.RAR

# Computer Science 222 Laboratory 2 – Practice Using Loops and Doing Arithmetic

Learning Objectives:

Think about the human users of your programs (documentation). Develop simple Python programs that do input, produce output and do arithmetic. Directed Activities: 1. Clear a space on your desk and write the values of the variables as the code executes and the outputs that will be generated from the following code segments. a. for i in range(8): print i i = 0 output = 0 i = 1 output = 1 i = 2 output = 2 i = 3 output = 3 i = 4 output = 4 i = 5 output = 5 i = 6 output = 6 i = 7 output = 7 b. for i in [1, 3, 9]: print i i = 1 output = 1 i = 3 output = 3 i = 9 output = 9 c. for i in range(-1): print i nothing d. sum = 0 for i in range(5): sum = sum + i print sum i = 0 output = 1 i = 1 output = 2 i = 2 output = 3 i = 3 output = 4 i = 4 output = 5 e. power = 2 for i in [2, 4, 6]: print i ** power i = 2 output = 4 i = 4 output = 16 i = 6 output = 36 f. difference = 0 for i in [1, 8, -2, 15, 0]: difference = difference – i print difference i = 1 output = -1 i = 8 output = -9 i = -2 output = -7 i = 15 output = -22 i = 0 output = -22 g. product = 1 for i in range(4): product = product * i print product i = 0 output = 0 i = 1 output = 0 i = 2 output = 0 i = 3 output = 0 h. product = 1 for i in [1, 3, 5]: product = product * i print product i = 1 output = 1 i = 3 output = 3 i = 5 output = 15 2. Log on to the computer using your Cougars account information. Open your WebCT account for this course (labeled CSCI 222-L0#). After completing each of the following exercises, demonstrate your code for the instructor. 3. Create a Python test file. Create a Python program called loopPractice.py. This program should contain the code for the eight loops above. The program should print in the format: Loop A: <the output from a above Loop B: <the output from b above <etc. Make sure you develop the code incrementally. Write the code to print “Loop A:” and then add the code from a above. Once this is working move on to “Loop B”. 4. Check your work. Compare your pencil and paper results with the results generated by the computer. For any mistakes that you made, talk with the instructor, your neighbor, or yourself J to understand why you were incorrect. 5. Add user documentation and iteration to an existing program. Download "convert.py" from WebCT. Modify "convert.py" with a loop so that it executes 5 times before quitting (i.e., it converts 5 temperatures in a row). A user-friendly program should print an introduction that tells the user what the program does. Modify "convert.py" to print an introduction. 6. Use iteration to create a table of data and store into a new program. Modify "convert.py" with a loop so that it computes and prints a table of Celsius temperatures and the Fahrenheit equivalents every 10 degrees inclusive from 0C to 100C. Save it under "convertTable.py". (Note: The user will no longer need to input a value.) 7. Compute a square root. (Adapted from the text, p. 74, Exercise 15) Write a program, newton.py, that approximates the square root of a number using Sir Isaac Newton's method. The method involves refining the approximation of the square root through iteration. The initial approximation of the square root of a number, x, is x/2. Given an approximation, approxi, the following equation describes how to get a new approximation, approxi+1 – Your program should prompt the user to enter a number, x. It should then ask for the number of times to refine the approximation of the square root of x. Print out each approximation. 8. Upload the files to WebCT under the Assignments section: loopPractice.py _______ convert.py ________ convertTable.py ________ newton.py ________ 9. If you left any file on the desktop, remove them. Log off of your computer.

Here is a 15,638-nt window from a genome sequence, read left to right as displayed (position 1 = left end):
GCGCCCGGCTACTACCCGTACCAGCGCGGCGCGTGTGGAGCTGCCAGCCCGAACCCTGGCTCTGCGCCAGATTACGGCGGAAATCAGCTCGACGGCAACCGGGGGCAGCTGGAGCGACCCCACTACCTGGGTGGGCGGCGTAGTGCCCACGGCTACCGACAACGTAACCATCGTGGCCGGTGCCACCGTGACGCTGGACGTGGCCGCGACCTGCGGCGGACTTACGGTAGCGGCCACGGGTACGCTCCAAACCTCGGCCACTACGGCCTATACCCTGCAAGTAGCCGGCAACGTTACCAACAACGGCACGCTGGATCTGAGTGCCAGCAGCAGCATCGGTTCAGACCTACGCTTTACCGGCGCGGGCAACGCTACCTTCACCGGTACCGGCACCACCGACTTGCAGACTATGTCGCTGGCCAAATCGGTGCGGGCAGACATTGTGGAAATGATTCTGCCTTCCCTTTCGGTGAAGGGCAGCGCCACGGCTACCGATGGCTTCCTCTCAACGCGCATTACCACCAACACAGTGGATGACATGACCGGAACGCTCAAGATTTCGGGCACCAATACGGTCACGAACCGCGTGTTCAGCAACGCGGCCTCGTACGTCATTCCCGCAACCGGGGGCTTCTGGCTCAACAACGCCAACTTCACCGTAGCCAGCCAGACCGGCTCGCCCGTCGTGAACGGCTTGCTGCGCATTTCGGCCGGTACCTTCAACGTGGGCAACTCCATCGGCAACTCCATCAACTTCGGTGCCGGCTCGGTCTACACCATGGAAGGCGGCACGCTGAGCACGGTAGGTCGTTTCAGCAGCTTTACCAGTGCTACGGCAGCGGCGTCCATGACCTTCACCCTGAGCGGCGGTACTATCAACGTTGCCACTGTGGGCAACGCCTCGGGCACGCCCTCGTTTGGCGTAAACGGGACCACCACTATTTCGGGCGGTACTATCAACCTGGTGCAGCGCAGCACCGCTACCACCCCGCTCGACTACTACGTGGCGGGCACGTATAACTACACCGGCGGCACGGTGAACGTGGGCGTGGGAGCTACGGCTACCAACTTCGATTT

Think about the human users of your programs (documentation). Develop simple Python programs that do input, produce output and do arithmetic. Directed Activities: 1. Clear a space on your desk and write the values of the variables as the code executes and the outputs that will be generated from the following code segments. a. for i in range(8): print i i = 0 output = 0 i = 1 output = 1 i = 2 output = 2 i = 3 output = 3 i = 4 output = 4 i = 5 output = 5 i = 6 output = 6 i = 7 output = 7 b. for i in [1, 3, 9]: print i i = 1 output = 1 i = 3 output = 3 i = 9 output = 9 c. for i in range(-1): print i nothing d. sum = 0 for i in range(5): sum = sum + i print sum i = 0 output = 1 i = 1 output = 2 i = 2 output = 3 i = 3 output = 4 i = 4 output = 5 e. power = 2 for i in [2, 4, 6]: print i ** power i = 2 output = 4 i = 4 output = 16 i = 6 output = 36 f. difference = 0 for i in [1, 8, -2, 15, 0]: difference = difference – i print difference i = 1 output = -1 i = 8 output = -9 i = -2 output = -7 i = 15 output = -22 i = 0 output = -22 g. product = 1 for i in range(4): product = product * i print product i = 0 output = 0 i = 1 output = 0 i = 2 output = 0 i = 3 output = 0 h. product = 1 for i in [1, 3, 5]: product = product * i print product i = 1 output = 1 i = 3 output = 3 i = 5 output = 15 2. Log on to the computer using your Cougars account information. Open your WebCT account for this course (labeled CSCI 222-L0#). After completing each of the following exercises, demonstrate your code for the instructor. 3. Create a Python test file. Create a Python program called loopPractice.py. This program should contain the code for the eight loops above. The program should print in the format: Loop A: <the output from a above Loop B: <the output from b above <etc. Make sure you develop the code incrementally. Write the code to print “Loop A:” and then add the code from a above. Once this is working move on to “Loop B”. 4. Check your work. Compare your pencil and paper results with the results generated by the computer. For any mistakes that you made, talk with the instructor, your neighbor, or yourself J to understand why you were incorrect. 5. Add user documentation and iteration to an existing program. Download "convert.py" from WebCT. Modify "convert.py" with a loop so that it executes 5 times before quitting (i.e., it converts 5 temperatures in a row). A user-friendly program should print an introduction that tells the user what the program does. Modify "convert.py" to print an introduction. 6. Use iteration to create a table of data and store into a new program. Modify "convert.py" with a loop so that it computes and prints a table of Celsius temperatures and the Fahrenheit equivalents every 10 degrees inclusive from 0C to 100C. Save it under "convertTable.py". (Note: The user will no longer need to input a value.) 7. Compute a square root. (Adapted from the text, p. 74, Exercise 15) Write a program, newton.py, that approximates the square root of a number using Sir Isaac Newton's method. The method involves refining the approximation of the square root through iteration. The initial approximation of the square root of a number, x, is x/2. Given an approximation, approxi, the following equation describes how to get a new approximation, approxi+1 – Your program should prompt the user to enter a number, x. It should then ask for the number of times to refine the approximation of the square root of x. Print out each approximation. 8. Upload the files to WebCT under the Assignments section: loopPractice.py _______ convert.py ________ convertTable.py ________ newton.py ________ 9. If you left any file on the desktop, remove them. Log off of your computer.